FacebookTwitterRedditEmail

Bombings and Sectarian Bigotry in Iraq

Baghdad.

The Iraqi authorities arrested 50 suspects yesterday in connection with the suicide bombs that killed 67 people and injured 175 in the holy cities of Najaf and Karbala.

Claims by the police that some of those arrested had confessed to having links with Iranian and Syrian intelligence agencies will not sound convincing to Shia Iraqis who believe that the bombings were the work of Sunni fundamentalists.

Iraqis are now beginning to ask if they are slipping towards conflict between the country’s Shia and Sunni communities. Walid al-Omar, a businessman from Basra in the Shia-dominated south, said: “The feelings of each community are becoming polarised. They have not quite reached boiling point yet but they might do so in future.”

The election on 30 January is deepening sectarian divisions because the Shia, who make up 60 per cent of the population but were previously denied any significant amount of power, will take part and most Sunnis say they will not.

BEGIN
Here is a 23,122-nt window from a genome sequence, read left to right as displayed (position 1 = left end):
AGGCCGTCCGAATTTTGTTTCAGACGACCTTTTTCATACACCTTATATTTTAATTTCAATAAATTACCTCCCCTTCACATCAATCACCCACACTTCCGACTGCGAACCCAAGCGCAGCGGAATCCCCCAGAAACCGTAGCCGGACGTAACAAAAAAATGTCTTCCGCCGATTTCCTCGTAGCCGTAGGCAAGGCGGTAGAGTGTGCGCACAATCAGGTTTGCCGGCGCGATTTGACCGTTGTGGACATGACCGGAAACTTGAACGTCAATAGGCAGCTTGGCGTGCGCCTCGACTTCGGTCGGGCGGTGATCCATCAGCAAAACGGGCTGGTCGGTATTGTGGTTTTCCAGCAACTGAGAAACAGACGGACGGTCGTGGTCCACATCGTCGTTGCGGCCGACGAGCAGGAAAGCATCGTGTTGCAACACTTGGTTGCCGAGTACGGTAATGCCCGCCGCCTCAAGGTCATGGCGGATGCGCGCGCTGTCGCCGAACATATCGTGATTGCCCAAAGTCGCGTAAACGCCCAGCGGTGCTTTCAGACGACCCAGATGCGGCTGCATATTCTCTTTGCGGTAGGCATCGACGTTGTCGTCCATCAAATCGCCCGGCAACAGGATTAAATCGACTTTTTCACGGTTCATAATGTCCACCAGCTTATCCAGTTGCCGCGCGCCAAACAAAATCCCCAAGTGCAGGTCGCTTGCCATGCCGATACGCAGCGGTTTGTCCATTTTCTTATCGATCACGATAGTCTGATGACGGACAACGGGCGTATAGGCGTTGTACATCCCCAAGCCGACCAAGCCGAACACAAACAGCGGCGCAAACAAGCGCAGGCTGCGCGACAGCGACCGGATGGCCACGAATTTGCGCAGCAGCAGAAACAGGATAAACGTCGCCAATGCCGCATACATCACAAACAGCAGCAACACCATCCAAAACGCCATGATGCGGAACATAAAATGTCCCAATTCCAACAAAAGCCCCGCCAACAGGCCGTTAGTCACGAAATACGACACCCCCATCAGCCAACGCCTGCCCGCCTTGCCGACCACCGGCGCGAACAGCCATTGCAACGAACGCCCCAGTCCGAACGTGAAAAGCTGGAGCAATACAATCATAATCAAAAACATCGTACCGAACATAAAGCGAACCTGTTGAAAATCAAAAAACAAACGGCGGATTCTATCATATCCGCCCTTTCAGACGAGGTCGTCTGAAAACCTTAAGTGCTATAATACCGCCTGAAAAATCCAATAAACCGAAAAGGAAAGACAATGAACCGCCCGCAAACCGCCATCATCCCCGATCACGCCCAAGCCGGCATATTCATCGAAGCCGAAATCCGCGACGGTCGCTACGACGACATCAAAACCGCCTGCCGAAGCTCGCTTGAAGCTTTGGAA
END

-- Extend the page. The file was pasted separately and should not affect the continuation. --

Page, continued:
Shia leaders have appealed for their followers not to engage in revenge attacks and, for the moment, they are being listened to by the well-armed Shia militias.

In Najaf, where an explosion tore into a funeral procession close to the shrine of Imam Ali, killing 54 people and wounding 142, the police chief, Ghalib al-Jazaari, said that those arrested included “elements” linked to Iranian and Syrian intelligence agencies. But there is no reason why those who planned the attack should have anyone in Najaf other than the suicide bomber who died in his own explosion.

Iraqi security forces have had little success in detecting the organisation behind the suicide bombers. Many Shia and Sunni Iraqis believe these bombings were carried out by Salafi or Wahabi Sunni militants who denounce all Shias as infidels. Sunni villages and towns south of Baghdad in the Latifiyah area are notorious for their sectarian bigotry.

The rubble-strewn streets of Najaf were almost empty yesterday apart from the funeral processions of those who died in the bombings on Sunday.